More than 30 million hectares of land is bush encroached posing social, environmental, and economic challenges for Namibia. The wood-based value chains in Namibia are uniquely characterised to address bush encroachment. Bush clearing cannot take place, rather bush thinning paired with the utilisation of the biomass should be done. Bush thinning must be based on the principles of ecological restoration of Namibian rangelands.
Various bush thinning methods were developed and tested, ranging from manual,semi-mechanised, biological, mechanised, and chemical methods. Bush thinning in Namibia, in terms of volumes and jobs, is mainly carried out by manual felling of encroacher bush species, from which the biomass is used for various value addition opportunities. Annually by volume, more than 700,000 tonnes of biomass is manually harvested for charcoal production, and less than 100,000 tonnes of this wood is derived through mechanised felling.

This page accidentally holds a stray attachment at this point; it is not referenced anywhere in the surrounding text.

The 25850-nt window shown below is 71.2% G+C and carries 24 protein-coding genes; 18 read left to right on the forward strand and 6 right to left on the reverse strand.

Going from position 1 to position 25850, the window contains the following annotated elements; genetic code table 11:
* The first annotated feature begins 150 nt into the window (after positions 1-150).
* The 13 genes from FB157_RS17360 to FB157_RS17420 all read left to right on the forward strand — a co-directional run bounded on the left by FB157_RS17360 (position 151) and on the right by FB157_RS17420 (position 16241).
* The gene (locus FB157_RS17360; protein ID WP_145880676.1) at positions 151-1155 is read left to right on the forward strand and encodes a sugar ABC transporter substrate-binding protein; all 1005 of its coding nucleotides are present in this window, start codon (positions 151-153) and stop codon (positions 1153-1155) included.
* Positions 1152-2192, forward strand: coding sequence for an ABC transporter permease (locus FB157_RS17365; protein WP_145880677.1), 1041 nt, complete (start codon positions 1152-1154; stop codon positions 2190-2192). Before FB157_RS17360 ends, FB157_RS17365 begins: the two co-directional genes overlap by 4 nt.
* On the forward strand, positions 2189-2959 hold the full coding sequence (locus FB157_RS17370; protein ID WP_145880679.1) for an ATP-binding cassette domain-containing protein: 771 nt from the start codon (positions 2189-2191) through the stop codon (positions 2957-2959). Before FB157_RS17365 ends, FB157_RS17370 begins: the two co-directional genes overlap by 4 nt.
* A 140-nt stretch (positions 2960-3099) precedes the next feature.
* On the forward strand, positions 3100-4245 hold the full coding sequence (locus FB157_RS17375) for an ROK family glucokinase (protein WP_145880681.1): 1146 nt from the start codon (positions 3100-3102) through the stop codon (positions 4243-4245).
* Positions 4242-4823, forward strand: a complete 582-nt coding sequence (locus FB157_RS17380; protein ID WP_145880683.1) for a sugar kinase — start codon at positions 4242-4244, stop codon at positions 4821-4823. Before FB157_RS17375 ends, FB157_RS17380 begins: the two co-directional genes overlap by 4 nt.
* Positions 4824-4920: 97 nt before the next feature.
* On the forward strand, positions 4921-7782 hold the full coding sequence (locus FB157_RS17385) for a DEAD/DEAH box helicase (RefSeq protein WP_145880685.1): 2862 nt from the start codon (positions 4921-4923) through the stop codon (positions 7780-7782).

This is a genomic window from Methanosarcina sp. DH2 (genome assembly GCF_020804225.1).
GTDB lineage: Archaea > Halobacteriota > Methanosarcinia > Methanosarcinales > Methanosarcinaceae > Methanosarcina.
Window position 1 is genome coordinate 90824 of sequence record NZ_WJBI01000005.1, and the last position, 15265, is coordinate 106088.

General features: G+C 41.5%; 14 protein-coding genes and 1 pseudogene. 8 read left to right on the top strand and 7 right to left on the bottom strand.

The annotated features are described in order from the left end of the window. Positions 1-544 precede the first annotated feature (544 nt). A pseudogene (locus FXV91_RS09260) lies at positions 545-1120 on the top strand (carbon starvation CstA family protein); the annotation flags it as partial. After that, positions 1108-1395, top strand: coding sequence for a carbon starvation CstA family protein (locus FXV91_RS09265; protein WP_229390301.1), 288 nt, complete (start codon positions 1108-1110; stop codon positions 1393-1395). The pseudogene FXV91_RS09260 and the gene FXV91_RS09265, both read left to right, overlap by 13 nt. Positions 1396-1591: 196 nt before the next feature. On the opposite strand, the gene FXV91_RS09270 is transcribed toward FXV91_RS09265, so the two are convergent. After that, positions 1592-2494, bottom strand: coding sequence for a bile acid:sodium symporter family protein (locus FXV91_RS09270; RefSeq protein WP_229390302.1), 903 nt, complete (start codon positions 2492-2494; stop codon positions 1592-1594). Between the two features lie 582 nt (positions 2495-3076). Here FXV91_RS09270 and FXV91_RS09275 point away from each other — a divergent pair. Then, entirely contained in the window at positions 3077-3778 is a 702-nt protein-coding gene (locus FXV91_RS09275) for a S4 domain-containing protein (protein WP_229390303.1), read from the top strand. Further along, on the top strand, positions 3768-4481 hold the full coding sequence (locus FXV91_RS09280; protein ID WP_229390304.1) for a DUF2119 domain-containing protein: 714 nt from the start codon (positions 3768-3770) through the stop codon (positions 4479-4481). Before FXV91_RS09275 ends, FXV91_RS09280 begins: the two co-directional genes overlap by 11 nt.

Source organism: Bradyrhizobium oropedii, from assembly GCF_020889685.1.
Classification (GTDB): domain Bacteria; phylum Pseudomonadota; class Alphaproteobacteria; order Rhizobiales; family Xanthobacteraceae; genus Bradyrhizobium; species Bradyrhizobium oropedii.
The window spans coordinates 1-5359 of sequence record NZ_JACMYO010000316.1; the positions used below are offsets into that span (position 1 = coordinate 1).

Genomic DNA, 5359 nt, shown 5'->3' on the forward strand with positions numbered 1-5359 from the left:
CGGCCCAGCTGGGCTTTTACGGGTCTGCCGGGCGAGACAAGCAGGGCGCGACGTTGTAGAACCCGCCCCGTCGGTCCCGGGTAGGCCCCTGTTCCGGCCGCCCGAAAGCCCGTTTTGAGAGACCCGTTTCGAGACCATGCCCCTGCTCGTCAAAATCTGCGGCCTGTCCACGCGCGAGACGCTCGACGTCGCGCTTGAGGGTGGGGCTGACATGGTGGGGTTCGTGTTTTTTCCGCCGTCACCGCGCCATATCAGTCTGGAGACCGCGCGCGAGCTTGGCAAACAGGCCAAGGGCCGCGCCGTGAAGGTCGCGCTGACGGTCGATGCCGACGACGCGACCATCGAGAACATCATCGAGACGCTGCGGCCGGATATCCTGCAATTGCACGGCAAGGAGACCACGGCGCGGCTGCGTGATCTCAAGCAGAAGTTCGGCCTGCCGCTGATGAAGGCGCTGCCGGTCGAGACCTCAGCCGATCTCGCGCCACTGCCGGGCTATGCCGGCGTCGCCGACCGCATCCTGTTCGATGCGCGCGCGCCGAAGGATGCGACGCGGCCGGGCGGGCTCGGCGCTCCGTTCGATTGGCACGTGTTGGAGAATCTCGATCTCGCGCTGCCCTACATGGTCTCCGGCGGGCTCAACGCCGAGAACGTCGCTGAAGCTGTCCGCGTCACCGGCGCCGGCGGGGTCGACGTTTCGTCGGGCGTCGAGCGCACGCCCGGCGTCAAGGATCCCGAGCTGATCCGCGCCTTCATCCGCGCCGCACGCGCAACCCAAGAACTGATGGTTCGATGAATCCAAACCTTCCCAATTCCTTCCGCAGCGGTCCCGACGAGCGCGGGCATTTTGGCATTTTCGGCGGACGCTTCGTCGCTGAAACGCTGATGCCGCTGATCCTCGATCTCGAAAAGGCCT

This manual provides guidelines for labour-based bush harvesting operations in Namibia. The guidelines are based on a pilot project in three land-use types, namely communal, commercial, and government research farms. The objectives of the labour-based bush harvesting guidelines are to contribute to the restoration of rangelands, creation of employment in rural areas, creation of good reputation around labour based harvesting methods, utilisation of the biomass, and promotion of aftercare. It further takes the harvester through a step-by-step approach, from felling to preparing the derived biomass for further processing and value addition.
The guidelines are further informed by best practices and lessons from similar case studies in Southern Africa. A list of considerations for labour-based bush harvesting in Namibia, selection of equipment and maintenance, environmental and social guidelines as well as useful contacts can be found in this publication.
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